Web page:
System

System

System Panel

This is yet another section with two panels, and once again, they are Appearance and Options. The Appearance panel allows you to change the Login Window background. Surprise, surprise, that doesn’t work either.

The Options panel deals with how your Mac handles screenshots, allowing you to choose the format, the location, and whether or not there are shadows on screenshots of entire windows. Thankfully, these features actually work, and would be quite useful for anybody who had not yet tweaked their screenshots (I already had).

Apps

Apps

Apps Panel

Considering the vast number of apps we have on our computers, this section is quite sparse. It contains 4 panels – Dashboard, Safari, Mail, and other.

The Dashboard panel is very useful, allowing you to enable Developer mode (having widgets on your desktop), or even completely disable the Dashboard altogether. You can also change the background of the Widget Well, a feature which I have not seen in any other customisation app. Considering the relative failure of the other few sections, this is a nice return to full-functionality.

The other three panels under Apps offer a grand total of 9 customisation options, which, considering the vast number of areas that you can tweak, is a little bit of a letdown. Nevertheless, they work, which is more than can be said for some of the features in Refinery.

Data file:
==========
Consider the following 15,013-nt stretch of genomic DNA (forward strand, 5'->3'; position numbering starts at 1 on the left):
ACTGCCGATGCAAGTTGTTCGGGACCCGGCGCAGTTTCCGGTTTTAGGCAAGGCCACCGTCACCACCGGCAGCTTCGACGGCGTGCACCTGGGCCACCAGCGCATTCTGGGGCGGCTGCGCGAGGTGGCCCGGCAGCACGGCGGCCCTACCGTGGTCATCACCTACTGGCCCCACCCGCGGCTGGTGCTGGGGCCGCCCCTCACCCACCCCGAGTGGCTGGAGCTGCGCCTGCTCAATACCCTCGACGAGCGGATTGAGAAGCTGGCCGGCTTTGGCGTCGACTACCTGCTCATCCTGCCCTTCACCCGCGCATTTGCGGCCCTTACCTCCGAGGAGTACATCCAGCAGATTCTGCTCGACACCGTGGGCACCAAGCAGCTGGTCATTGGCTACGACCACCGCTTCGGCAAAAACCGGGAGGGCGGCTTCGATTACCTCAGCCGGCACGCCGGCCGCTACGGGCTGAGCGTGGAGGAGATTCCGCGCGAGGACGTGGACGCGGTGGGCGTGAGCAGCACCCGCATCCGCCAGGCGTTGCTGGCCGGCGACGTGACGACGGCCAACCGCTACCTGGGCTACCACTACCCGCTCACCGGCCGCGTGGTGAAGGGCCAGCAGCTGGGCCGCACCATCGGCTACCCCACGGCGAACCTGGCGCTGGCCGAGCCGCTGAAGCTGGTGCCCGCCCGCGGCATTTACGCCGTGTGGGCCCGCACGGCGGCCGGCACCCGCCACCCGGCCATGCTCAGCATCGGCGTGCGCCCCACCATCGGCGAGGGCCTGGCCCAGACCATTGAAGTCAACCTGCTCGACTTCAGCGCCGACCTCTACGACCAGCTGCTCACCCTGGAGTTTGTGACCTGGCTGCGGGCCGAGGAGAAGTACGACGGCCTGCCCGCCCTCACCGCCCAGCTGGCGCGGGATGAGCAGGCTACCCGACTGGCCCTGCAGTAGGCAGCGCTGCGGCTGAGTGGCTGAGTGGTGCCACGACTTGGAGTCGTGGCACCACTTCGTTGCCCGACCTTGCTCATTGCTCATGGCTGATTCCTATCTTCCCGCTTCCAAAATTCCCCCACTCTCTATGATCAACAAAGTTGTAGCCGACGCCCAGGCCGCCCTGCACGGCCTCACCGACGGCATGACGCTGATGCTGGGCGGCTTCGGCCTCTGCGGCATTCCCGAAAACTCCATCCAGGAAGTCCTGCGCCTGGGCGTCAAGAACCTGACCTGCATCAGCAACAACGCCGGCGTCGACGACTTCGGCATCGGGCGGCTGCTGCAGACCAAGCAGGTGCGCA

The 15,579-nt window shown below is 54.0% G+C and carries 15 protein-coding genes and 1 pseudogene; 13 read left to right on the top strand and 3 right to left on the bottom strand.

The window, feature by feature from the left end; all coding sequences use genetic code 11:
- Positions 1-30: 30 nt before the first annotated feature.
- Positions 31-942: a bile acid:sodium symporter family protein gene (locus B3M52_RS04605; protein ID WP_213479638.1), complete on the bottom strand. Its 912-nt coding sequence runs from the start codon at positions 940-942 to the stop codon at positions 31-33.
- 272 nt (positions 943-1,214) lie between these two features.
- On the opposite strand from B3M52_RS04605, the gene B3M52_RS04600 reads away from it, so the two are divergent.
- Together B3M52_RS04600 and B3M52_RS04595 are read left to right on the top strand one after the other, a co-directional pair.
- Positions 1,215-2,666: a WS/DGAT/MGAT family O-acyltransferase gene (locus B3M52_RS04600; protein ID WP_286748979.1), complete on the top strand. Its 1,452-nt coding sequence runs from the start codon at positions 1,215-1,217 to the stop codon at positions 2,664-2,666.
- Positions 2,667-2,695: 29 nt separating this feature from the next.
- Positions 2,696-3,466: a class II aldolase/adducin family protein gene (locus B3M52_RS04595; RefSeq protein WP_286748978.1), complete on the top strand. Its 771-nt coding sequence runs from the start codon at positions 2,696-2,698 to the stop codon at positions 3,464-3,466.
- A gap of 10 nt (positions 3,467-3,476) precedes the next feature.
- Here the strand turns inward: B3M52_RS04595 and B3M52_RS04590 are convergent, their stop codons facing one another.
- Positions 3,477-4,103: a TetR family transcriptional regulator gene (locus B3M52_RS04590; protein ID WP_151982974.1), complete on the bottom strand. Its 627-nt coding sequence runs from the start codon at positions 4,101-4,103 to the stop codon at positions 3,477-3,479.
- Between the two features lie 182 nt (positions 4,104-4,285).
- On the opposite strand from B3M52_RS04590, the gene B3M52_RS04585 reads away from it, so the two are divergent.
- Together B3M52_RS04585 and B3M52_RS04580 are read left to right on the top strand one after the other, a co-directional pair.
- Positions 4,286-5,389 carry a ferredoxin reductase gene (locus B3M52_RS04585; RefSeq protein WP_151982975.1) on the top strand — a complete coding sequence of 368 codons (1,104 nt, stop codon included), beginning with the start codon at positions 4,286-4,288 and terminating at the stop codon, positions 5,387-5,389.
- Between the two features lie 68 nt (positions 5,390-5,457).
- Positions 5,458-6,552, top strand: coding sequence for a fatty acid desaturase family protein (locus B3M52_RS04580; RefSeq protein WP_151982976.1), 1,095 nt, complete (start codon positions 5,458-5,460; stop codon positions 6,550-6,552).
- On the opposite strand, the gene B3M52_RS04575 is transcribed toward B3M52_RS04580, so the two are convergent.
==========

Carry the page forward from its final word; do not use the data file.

Restore

Restore

Restore Panel

One handy feature of Refinery is that at any moment, you can instantly restore everything back to normal with a couple of clicks. It’s always nice to know that whatever you do when customising your experience, you can get back to normal instantly.

Conclusion

Refinery looks great, and it would be great, but for a couple of unforgivable errors. Firstly, it  is seriously lacking in options. Considering that it’s a customisation app, it limits your customisation quite drastically, certainly compared to other apps in the market.

Secondly, a large number of the options it does have simply don’t work. If you’re going to limit the number of options, you should really make sure that options that do exist work perfectly.

That said, if you want to customise your dock, or your Dashboard, then it’s well worth trying. If you want to do any serious customisation, however, you’d be better sticking with something else.


Summary

Refinery is a utility to help you customise the behaviors and appearance of Mac OS X. Customise the appearance of the Leopard Dock, change toolbar icons in the Finder and much, much more.

5
  • http://www.superdeluxe.ch Milos